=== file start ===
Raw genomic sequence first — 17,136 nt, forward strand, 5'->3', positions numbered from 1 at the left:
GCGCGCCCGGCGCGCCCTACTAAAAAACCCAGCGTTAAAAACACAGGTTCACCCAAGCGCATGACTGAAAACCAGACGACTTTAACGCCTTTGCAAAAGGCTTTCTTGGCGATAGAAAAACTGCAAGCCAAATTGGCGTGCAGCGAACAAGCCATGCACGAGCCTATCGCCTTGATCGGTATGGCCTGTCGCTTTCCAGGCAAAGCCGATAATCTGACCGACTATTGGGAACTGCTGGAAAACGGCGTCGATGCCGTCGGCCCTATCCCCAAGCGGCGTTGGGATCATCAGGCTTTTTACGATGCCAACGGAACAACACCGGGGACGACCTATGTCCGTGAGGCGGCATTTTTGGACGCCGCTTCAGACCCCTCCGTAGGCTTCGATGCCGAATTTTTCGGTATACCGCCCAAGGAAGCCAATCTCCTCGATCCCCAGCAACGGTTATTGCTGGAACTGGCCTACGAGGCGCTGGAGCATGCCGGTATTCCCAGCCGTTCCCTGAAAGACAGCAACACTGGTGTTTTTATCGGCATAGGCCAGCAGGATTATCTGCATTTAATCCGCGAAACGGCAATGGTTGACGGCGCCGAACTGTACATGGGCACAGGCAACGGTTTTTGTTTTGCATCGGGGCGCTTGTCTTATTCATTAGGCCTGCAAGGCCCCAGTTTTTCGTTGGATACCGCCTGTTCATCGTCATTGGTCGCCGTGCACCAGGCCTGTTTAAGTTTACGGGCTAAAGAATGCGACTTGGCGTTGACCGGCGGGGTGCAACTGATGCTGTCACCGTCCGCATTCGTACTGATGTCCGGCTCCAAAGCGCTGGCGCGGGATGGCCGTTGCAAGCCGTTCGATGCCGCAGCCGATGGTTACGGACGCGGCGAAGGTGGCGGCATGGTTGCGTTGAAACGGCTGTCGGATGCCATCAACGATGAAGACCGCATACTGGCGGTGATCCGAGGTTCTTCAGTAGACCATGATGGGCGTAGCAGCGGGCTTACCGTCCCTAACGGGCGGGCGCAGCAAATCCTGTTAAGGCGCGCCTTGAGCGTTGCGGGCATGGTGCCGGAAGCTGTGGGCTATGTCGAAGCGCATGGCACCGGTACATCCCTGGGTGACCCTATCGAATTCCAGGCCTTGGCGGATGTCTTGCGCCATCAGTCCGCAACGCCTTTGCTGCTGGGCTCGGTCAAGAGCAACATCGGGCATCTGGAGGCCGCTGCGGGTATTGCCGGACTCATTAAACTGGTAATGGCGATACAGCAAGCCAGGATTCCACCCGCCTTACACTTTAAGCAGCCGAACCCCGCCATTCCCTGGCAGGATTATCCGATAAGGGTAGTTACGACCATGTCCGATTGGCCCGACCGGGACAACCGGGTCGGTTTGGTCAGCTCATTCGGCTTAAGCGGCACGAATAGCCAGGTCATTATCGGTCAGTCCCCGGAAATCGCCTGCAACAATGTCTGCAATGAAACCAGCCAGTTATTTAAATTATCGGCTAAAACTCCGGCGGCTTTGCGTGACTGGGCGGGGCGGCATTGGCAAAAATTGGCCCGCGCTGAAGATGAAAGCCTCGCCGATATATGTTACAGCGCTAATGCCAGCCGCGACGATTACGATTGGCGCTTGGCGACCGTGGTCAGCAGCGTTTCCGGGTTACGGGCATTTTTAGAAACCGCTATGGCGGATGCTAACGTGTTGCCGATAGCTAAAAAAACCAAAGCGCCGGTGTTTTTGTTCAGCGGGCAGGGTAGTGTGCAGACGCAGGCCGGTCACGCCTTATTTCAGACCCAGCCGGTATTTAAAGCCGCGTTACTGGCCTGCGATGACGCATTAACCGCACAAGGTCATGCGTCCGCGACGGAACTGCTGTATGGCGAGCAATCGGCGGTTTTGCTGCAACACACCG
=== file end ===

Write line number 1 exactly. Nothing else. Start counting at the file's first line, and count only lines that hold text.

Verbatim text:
Raw genomic sequence first — 17,136 nt, forward strand, 5'->3', positions numbered from 1 at the left: